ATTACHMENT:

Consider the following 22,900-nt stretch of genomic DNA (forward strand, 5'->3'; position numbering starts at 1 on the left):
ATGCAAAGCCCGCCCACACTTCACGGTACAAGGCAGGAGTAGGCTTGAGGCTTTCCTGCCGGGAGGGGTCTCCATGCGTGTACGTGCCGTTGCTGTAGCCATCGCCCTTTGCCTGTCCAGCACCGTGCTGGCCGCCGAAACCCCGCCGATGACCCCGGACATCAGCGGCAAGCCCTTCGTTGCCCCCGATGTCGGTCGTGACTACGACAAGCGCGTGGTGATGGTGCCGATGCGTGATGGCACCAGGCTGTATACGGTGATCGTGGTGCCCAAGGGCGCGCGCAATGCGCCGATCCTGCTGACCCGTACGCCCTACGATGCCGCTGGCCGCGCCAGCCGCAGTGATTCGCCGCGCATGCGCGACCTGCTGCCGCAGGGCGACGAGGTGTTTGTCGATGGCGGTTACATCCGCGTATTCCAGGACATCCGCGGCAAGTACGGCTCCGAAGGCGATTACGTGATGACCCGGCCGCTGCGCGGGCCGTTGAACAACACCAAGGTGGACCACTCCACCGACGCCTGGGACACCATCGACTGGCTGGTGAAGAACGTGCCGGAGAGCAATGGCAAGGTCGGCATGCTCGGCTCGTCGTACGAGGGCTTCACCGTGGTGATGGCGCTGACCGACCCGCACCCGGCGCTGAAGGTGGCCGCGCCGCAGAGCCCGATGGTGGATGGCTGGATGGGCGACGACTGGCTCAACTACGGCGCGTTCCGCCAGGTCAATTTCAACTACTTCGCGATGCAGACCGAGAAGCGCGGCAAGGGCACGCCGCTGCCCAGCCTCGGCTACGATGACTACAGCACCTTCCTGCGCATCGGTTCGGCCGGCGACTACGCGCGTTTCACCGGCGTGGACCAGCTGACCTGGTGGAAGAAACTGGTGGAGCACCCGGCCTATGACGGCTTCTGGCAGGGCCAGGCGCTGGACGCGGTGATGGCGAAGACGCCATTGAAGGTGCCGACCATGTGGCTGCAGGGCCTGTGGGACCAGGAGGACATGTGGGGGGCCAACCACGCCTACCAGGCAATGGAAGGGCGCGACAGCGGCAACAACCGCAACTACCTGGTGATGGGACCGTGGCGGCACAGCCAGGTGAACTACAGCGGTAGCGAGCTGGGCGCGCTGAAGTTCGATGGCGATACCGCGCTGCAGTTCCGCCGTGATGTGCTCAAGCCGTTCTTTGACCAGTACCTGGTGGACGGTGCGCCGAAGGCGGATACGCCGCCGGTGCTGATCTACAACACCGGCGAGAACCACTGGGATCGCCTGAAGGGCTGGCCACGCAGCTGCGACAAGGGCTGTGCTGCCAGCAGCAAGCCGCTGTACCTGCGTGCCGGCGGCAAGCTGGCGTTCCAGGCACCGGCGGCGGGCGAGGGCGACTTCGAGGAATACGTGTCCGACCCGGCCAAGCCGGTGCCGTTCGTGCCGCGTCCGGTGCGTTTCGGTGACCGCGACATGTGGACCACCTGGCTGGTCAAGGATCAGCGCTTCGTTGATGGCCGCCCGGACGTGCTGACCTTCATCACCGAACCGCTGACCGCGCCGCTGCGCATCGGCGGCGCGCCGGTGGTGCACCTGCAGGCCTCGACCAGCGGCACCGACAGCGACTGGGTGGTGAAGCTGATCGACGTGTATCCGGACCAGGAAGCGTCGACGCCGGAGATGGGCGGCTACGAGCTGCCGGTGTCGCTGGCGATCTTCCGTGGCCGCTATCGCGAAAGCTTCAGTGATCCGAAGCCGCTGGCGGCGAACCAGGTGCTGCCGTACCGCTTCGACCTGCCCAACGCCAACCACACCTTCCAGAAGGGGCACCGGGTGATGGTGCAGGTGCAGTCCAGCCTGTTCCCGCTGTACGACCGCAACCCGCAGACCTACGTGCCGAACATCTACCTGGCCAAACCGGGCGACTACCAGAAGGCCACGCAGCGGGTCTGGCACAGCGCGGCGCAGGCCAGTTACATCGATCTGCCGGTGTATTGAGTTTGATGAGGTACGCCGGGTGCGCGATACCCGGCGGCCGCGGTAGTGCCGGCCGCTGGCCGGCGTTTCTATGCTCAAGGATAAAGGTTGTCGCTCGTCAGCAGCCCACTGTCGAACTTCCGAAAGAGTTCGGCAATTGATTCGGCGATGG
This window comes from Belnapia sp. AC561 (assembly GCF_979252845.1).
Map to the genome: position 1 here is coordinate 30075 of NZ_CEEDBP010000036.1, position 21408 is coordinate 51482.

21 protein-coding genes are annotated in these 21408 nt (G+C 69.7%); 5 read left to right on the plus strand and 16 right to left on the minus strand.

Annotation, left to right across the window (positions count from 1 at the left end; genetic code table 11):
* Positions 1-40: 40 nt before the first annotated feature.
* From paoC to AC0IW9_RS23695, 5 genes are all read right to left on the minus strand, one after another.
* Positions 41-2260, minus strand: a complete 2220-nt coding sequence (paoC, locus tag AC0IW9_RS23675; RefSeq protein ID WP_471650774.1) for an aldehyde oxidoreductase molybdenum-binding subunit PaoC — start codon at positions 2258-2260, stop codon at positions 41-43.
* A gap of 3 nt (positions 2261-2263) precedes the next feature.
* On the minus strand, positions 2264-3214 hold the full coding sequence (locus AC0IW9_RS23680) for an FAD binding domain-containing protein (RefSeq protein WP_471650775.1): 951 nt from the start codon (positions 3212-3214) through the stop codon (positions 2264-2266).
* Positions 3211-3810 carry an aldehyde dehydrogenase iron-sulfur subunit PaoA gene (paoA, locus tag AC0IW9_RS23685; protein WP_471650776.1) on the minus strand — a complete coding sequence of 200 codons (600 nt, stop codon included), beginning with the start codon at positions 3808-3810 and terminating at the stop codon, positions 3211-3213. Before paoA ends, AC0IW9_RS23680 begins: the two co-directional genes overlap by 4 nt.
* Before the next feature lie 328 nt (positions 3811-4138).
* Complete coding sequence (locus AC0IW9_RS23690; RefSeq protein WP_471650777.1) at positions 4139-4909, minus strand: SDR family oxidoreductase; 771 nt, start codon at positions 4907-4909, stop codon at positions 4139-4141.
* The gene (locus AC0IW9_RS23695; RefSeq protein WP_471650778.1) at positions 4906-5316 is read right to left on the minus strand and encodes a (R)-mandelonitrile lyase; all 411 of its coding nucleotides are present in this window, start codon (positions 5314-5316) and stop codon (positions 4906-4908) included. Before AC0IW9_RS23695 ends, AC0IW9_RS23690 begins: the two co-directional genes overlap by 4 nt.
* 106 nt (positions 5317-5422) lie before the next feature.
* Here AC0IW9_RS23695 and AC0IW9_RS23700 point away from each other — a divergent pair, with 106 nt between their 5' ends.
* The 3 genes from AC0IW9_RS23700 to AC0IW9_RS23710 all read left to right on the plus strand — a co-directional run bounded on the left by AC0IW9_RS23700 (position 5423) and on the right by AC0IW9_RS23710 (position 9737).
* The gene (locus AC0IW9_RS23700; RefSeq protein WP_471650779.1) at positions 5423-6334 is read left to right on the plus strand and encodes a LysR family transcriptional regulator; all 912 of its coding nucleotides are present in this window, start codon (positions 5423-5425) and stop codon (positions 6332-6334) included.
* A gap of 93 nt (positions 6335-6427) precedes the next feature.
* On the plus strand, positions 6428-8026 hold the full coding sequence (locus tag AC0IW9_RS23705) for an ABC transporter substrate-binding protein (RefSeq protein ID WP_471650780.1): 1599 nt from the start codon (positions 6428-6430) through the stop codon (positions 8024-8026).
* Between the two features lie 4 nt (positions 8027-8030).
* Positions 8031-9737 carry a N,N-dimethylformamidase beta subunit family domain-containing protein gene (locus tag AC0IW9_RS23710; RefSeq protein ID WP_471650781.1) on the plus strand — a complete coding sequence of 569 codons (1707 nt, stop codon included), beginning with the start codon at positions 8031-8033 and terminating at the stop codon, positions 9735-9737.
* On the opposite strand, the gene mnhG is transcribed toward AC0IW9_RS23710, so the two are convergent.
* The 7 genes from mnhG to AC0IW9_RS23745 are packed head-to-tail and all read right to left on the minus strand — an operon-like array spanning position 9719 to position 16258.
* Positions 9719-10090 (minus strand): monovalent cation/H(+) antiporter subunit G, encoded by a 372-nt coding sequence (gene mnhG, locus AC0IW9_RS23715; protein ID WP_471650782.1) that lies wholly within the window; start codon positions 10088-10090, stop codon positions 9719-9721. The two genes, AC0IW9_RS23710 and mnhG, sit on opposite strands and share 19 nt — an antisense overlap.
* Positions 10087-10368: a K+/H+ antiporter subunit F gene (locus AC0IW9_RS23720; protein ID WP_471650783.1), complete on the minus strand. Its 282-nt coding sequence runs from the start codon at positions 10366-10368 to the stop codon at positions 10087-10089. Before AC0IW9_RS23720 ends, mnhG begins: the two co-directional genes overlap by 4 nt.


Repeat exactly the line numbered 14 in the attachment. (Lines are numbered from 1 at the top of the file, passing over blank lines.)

* Complete coding sequence (locus AC0IW9_RS23690; RefSeq protein WP_471650777.1) at positions 4139-4909, minus strand: SDR family oxidoreductase; 771 nt, start codon at positions 4907-4909, stop codon at positions 4139-4141.